15 Two assumptions 1. “ terminology is simultaneously: a set of needs, a set of practises to resolve these needs, and a unified field of knowledge”  “terminology presupposes a need for all the activities related to the representation and transfer of specialised knowledge … terms, in their widest sense, are the units which most efficiently manipulate the knowledge of a particular subject.”  “terminology is a set of applications in as far as it allows the development of products specifically intended to satisfy needs.... A terminological application must be oriented towards the solution of specific needs...”  Terminology is a discipline and as such it is an organised set of basic essentials about an object of knowledge. 2. “the elements of terminology are the terminological units” [semasiological approach which challenges GTT’s claim that the object of terminology are concepts]  “the central object of terminology are terminological units”  “MULTIFACETED TERMINOLOGICAL UNITS are at one and the same time units of knowledge, units of language and units of communication. Based on this approach, the description of a terminological units must necessarily cover these three components: a cognitive component, a linguistic component and a social component.”  “this triple composition of terminological units does not show them to be different from other units of language such as words or lexical units in general usage.”  “The specificity of terminological units in contrast to other units of the same structural level (words) and the same mode of meaning resides in the fact that they fulfil restricted conditions in each of their cognitive, grammatical and pragmatic constituent components.” 15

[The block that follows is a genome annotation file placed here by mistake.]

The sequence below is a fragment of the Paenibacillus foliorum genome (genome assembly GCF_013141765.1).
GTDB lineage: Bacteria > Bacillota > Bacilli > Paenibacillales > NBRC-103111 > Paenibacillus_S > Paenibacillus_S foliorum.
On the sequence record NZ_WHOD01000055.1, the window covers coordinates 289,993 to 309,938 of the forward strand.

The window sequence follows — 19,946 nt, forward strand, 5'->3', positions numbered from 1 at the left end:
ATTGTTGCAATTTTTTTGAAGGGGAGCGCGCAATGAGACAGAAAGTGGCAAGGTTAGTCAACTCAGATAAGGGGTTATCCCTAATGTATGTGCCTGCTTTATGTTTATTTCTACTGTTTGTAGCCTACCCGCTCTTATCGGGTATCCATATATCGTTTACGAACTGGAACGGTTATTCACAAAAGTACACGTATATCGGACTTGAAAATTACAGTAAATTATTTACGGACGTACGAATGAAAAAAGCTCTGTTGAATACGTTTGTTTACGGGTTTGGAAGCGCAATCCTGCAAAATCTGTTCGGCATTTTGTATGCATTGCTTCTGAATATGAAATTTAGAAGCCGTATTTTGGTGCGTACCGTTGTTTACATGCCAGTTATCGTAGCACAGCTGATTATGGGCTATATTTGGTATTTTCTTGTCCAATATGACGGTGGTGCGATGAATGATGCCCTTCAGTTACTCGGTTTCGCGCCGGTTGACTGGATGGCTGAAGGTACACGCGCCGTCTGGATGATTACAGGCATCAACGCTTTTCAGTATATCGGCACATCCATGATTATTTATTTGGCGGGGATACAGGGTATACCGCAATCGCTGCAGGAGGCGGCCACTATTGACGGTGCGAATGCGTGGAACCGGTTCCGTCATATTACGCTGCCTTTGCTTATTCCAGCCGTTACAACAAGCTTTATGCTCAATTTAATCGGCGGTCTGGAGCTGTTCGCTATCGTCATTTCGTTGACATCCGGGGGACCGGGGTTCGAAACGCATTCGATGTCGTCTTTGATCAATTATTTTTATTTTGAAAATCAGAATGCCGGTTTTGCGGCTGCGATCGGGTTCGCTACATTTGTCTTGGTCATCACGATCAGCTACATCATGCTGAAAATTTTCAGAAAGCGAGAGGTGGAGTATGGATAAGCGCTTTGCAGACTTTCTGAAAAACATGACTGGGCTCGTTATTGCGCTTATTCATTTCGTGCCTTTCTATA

16 From the perspective of their cognitive component, they fulfil, among others, the following conditions: a. they depend on a thematic context; b. they occupy a precise place in a conceptual structure; c. their specific meaning is determined by their place in this structure; d. this meaning is explicitly fixed; e. this meaning is considered as a property of the unit; f. they are fixed, recognised and disseminated with the help of the expert community. From the perspective of their linguistic component, they fulfil, among others, the following conditions: a. they are lexical units, either through their lexical origin or a process of lexicalisation; b. they can have lexical and syntactic structure; c. as lexical structures they exploit all the devices of word formation and the processes of acquiring new units; d. formally, they may coincide with units belonging to general discourse; e. regarding word class, they occur as nouns, verbs, adjectives or adverbs or nominal, verbal, adjectival or adverbial structures; f. they belong to one of the broad semantic categories: entities, events, properties or relations; these categories with their own subcategories do not necessarily exclude each other and should therefore be rather considered as semantic values; g. their meaning is discreet within a special subject; h. their meaning is extracted from the set of information of a lexical unit; i. their syntactic combinability is restricted on the basis of the combinatory principles of all lexical items of a language. From the perspective of their communicative component, they fulfil, among others, the following conditions: a. they occur in specialised discourse; b. formally, they adapt to this type of discourse according to their thematic and functional characteristics; c. they share specialised discourse with units belonging to other iconic or symbolic systems; d. they are acquired through a learning process and hence are handled by specialists in their field; e. they are basically denotative (which does not exclude connotations). 16